9780425264713

FAREWELL, DOROTHY PARKER

Ellen Meister

When it comes to movie reviews, critic Violet Epps is a powerhouse voice. But that’s only because she’s learned to channel her literary hero Dorothy Parker, the most celebrated and scathing wit of the twentieth century. If only Violet could summon that kind of strength in her personal life.

Violet visits the Algonquin Hotel in an attempt to find inspiration from the hallowed dining room where Dorothy Parker and so many other famous writers of the 1920s traded barbs,

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When it comes to movie reviews, critic Violet Epps is a powerhouse voice. But that’s only because she’s learned to channel her literary hero Dorothy Parker, the most celebrated and scathing wit of the twentieth century. If only Violet could summon that kind of strength in her personal life.

Violet visits the Algonquin Hotel in an attempt to find inspiration from the hallowed dining room where Dorothy Parker and so many other famous writers of the 1920s traded barbs, but she gets more than she bargained for when Parker’s feisty spirit rematerializes. An irreverent ghost with problems of her own—including a refusal to cross over to the afterlife—Mrs. Parker helps Violet face her fears, becoming in turn mentor and tormentor…and ultimately, friend.

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Paperback

Price: $15.00

ISBN: 9780425264713

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About Ellen Meister

Ellen Meister is the author of three previous novels: The Other Life, The Smart One, and Secret Confessions of the Applewood PTA. She has held editorial positions at SmokeLong Quarterly and DimeStories. Meister teaches creative writing at Hofstra University School of Continuing Education and runs an online group where she mentors aspiring women authors.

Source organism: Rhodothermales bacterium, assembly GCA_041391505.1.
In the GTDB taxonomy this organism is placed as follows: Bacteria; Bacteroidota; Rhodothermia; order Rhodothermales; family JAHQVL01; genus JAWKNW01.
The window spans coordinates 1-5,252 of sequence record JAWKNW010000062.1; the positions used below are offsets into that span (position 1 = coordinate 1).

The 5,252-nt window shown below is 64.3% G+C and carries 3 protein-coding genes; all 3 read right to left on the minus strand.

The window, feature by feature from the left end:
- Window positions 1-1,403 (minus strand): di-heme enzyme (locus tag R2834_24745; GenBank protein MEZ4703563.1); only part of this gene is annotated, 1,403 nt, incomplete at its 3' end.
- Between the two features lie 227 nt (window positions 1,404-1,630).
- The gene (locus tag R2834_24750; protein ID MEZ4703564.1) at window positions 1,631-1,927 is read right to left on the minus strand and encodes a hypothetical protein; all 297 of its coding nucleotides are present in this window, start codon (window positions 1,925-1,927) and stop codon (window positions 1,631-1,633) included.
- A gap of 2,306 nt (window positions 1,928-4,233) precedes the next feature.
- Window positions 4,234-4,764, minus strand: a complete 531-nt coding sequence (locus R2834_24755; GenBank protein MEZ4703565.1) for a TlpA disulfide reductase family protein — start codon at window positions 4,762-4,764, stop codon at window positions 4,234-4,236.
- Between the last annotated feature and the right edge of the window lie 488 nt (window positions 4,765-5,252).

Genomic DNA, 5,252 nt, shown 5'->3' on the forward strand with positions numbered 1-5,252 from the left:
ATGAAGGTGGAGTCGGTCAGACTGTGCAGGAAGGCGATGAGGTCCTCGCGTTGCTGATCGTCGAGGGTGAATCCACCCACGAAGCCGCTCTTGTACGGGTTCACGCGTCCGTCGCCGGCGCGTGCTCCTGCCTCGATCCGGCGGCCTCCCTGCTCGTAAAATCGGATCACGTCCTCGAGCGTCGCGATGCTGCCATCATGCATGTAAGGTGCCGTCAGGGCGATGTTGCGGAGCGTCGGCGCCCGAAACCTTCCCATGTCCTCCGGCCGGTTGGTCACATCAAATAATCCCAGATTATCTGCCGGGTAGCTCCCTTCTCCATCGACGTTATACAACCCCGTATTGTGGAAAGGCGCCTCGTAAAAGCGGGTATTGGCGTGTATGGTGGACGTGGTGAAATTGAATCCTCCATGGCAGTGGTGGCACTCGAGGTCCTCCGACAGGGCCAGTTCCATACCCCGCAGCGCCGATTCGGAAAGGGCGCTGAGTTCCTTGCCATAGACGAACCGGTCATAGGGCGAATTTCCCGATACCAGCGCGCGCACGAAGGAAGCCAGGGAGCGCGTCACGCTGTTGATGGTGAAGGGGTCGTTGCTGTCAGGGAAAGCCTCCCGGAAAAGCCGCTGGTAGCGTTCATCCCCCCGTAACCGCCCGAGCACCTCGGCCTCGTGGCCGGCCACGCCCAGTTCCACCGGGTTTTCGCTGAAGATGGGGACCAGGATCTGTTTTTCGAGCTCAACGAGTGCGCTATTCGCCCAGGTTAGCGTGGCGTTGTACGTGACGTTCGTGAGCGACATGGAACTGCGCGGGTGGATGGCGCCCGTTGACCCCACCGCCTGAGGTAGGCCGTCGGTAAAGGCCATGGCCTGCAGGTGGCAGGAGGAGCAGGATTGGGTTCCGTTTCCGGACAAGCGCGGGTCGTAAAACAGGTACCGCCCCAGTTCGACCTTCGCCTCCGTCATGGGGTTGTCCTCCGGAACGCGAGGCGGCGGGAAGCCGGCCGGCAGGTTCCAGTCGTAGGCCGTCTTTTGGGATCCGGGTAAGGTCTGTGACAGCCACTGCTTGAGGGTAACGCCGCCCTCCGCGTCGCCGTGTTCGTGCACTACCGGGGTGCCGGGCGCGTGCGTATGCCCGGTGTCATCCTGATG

Praise

“Meister honors Dorothy Parker, her still-fresh political convictions, and her body of witty, insightful work in this very nice literary romp…. Parker was the perfect New Yorker: sharp, witty and eminently quotable. And it is clear that Meister had a lot of responsible fun paying tribute to her.”BookReporter

“Meister skillfully translates the rapier-like wit of the Algonquin Round Table to modern-day New York … [with] pathos, nuanced characters, plenty of rapid-fire one-liners, and a heart-rending denouement.”Publishers Weekly

“With a breezy and engaging writing style complete with Parkeresque banter…. [Farewell, Dorothy Parker] will be enjoyed by readers.”Library Journal

“Magical fun.”Booklist

Discussion Questions

Violet relies on Mrs. Parker to help her find her voice outside of her writing. Discuss the concept of “finding your voice.” Is this solely the idea of speaking up, or is there more to it than that?

At the opening of the story when Violet is trying to end her relationship with Carl, it is clear that she needs to be able to stand up to him but is unable to do so. Is her ability to speak up more, less, or as important once she starts dating the far less pushy Michael?

Outside of the custody battle, in what ways is it important for Violet to find her voice for her niece, Delaney? How about for herself?

Dorothy Parker's style of snappy comeback is a hallmark of American culture. She was the embodiment of “having a voice,” the very thing Violet struggles with most. In what ways is this type of voice an American ideal? In what ways is it transcendent of American culture?

Beyond “finding her voice,” in what ways is Mrs. Parker the perfect mentor for Violet? In what ways is Violet the perfect protégé for Mrs. Parker? Discuss some of the other female-mentorship relationships present in Farewell, Dorothy Parker.

Some of the minor characters—such as Andi, Sandra, Malcolm, and even Ivy—have antagonistic roles in this novel. Do you find them wholly unsympathetic, or is there reason to consider these characters both good and bad? Does your opinion about them change throughout the book?

Mrs. Parker makes the controversial decision to take over Violet and sleep with Michael Do you think she was acting altruistically for Violet's benefit, or selfishly for her own gratification? Does it matter?

What would you identify as the turning point for Mrs. Parker that allowed her to finally move on?

Violet has both an inner journey (overcoming her timidity) and outer journey (gaining custody of her niece). Does the intersection of these threads in the courtroom scene provide any additional insight into Violet?